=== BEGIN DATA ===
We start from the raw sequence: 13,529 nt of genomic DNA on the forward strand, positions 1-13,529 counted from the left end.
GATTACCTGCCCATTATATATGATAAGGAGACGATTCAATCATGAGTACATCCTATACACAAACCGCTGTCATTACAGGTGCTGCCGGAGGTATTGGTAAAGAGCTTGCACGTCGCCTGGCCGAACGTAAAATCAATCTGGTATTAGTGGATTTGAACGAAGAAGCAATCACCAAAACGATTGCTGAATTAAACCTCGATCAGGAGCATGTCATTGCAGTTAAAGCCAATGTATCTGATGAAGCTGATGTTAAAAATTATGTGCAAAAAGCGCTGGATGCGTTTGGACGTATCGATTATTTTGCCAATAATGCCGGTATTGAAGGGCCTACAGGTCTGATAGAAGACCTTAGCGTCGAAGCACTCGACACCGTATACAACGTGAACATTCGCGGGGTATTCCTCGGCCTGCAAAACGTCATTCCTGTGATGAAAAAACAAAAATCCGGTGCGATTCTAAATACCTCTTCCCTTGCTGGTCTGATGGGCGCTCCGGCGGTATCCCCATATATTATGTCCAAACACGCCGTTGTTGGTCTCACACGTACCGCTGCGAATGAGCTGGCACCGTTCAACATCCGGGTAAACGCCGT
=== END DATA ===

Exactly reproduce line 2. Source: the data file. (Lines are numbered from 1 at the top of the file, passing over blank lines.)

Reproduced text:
GATTACCTGCCCATTATATATGATAAGGAGACGATTCAATCATGAGTACATCCTATACACAAACCGCTGTCATTACAGGTGCTGCCGGAGGTATTGGTAAAGAGCTTGCACGTCGCCTGGCCGAACGTAAAATCAATCTGGTATTAGTGGATTTGAACGAAGAAGCAATCACCAAAACGATTGCTGAATTAAACCTCGATCAGGAGCATGTCATTGCAGTTAAAGCCAATGTATCTGATGAAGCTGATGTTAAAAATTATGTGCAAAAAGCGCTGGATGCGTTTGGACGTATCGATTATTTTGCCAATAATGCCGGTATTGAAGGGCCTACAGGTCTGATAGAAGACCTTAGCGTCGAAGCACTCGACACCGTATACAACGTGAACATTCGCGGGGTATTCCTCGGCCTGCAAAACGTCATTCCTGTGATGAAAAAACAAAAATCCGGTGCGATTCTAAATACCTCTTCCCTTGCTGGTCTGATGGGCGCTCCGGCGGTATCCCCATATATTATGTCCAAACACGCCGTTGTTGGTCTCACACGTACCGCTGCGAATGAGCTGGCACCGTTCAACATCCGGGTAAACGCCGT